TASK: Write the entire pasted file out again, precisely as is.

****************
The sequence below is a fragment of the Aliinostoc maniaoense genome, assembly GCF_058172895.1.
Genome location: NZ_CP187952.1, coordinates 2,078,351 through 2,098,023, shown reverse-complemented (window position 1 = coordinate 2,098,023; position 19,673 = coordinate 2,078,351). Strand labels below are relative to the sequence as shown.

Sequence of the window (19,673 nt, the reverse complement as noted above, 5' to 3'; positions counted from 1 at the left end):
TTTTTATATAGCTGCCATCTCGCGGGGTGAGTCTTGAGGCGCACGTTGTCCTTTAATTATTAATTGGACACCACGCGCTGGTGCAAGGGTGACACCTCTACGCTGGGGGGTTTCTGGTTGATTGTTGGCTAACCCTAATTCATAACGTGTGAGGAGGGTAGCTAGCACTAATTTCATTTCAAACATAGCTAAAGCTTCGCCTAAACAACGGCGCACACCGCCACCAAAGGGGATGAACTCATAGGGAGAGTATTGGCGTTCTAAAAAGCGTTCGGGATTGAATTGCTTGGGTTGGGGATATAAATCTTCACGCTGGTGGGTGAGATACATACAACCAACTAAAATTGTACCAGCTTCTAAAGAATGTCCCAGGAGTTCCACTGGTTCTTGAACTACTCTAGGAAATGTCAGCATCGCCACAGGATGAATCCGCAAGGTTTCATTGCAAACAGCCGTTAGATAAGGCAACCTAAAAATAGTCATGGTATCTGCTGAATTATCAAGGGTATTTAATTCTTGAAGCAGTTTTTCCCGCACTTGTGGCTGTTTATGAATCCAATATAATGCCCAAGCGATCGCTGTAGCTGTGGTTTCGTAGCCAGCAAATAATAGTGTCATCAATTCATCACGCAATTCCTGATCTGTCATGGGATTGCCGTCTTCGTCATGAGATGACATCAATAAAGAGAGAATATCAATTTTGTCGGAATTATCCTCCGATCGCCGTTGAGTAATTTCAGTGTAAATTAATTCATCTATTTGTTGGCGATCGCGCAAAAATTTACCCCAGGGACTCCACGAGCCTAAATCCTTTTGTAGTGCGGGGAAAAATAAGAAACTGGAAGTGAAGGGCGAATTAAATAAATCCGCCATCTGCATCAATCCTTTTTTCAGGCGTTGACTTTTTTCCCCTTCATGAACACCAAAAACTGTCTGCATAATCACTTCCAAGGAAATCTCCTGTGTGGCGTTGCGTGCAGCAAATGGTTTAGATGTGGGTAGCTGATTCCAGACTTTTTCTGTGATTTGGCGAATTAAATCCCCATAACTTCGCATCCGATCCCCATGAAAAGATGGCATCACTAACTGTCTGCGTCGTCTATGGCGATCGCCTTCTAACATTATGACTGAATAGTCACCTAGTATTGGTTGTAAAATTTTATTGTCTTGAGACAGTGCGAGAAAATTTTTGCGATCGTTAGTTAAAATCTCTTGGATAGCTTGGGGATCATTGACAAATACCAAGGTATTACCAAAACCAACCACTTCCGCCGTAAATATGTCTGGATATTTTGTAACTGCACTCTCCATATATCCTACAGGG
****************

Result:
The sequence below is a fragment of the Aliinostoc maniaoense genome, assembly GCF_058172895.1.
Genome location: NZ_CP187952.1, coordinates 2,078,351 through 2,098,023, shown reverse-complemented (window position 1 = coordinate 2,098,023; position 19,673 = coordinate 2,078,351). Strand labels below are relative to the sequence as shown.

Sequence of the window (19,673 nt, the reverse complement as noted above, 5' to 3'; positions counted from 1 at the left end):
TTTTTATATAGCTGCCATCTCGCGGGGTGAGTCTTGAGGCGCACGTTGTCCTTTAATTATTAATTGGACACCACGCGCTGGTGCAAGGGTGACACCTCTACGCTGGGGGGTTTCTGGTTGATTGTTGGCTAACCCTAATTCATAACGTGTGAGGAGGGTAGCTAGCACTAATTTCATTTCAAACATAGCTAAAGCTTCGCCTAAACAACGGCGCACACCGCCACCAAAGGGGATGAACTCATAGGGAGAGTATTGGCGTTCTAAAAAGCGTTCGGGATTGAATTGCTTGGGTTGGGGATATAAATCTTCACGCTGGTGGGTGAGATACATACAACCAACTAAAATTGTACCAGCTTCTAAAGAATGTCCCAGGAGTTCCACTGGTTCTTGAACTACTCTAGGAAATGTCAGCATCGCCACAGGATGAATCCGCAAGGTTTCATTGCAAACAGCCGTTAGATAAGGCAACCTAAAAATAGTCATGGTATCTGCTGAATTATCAAGGGTATTTAATTCTTGAAGCAGTTTTTCCCGCACTTGTGGCTGTTTATGAATCCAATATAATGCCCAAGCGATCGCTGTAGCTGTGGTTTCGTAGCCAGCAAATAATAGTGTCATCAATTCATCACGCAATTCCTGATCTGTCATGGGATTGCCGTCTTCGTCATGAGATGACATCAATAAAGAGAGAATATCAATTTTGTCGGAATTATCCTCCGATCGCCGTTGAGTAATTTCAGTGTAAATTAATTCATCTATTTGTTGGCGATCGCGCAAAAATTTACCCCAGGGACTCCACGAGCCTAAATCCTTTTGTAGTGCGGGGAAAAATAAGAAACTGGAAGTGAAGGGCGAATTAAATAAATCCGCCATCTGCATCAATCCTTTTTTCAGGCGTTGACTTTTTTCCCCTTCATGAACACCAAAAACTGTCTGCATAATCACTTCCAAGGAAATCTCCTGTGTGGCGTTGCGTGCAGCAAATGGTTTAGATGTGGGTAGCTGATTCCAGACTTTTTCTGTGATTTGGCGAATTAAATCCCCATAACTTCGCATCCGATCCCCATGAAAAGATGGCATCACTAACTGTCTGCGTCGTCTATGGCGATCGCCTTCTAACATTATGACTGAATAGTCACCTAGTATTGGTTGTAAAATTTTATTGTCTTGAGACAGTGCGAGAAAATTTTTGCGATCGTTAGTTAAAATCTCTTGGATAGCTTGGGGATCATTGACAAATACCAAGGTATTACCAAAACCAACCACTTCCGCCGTAAATATGTCTGGATATTTTGTAACTGCACTCTCCATATATCCTACAGGG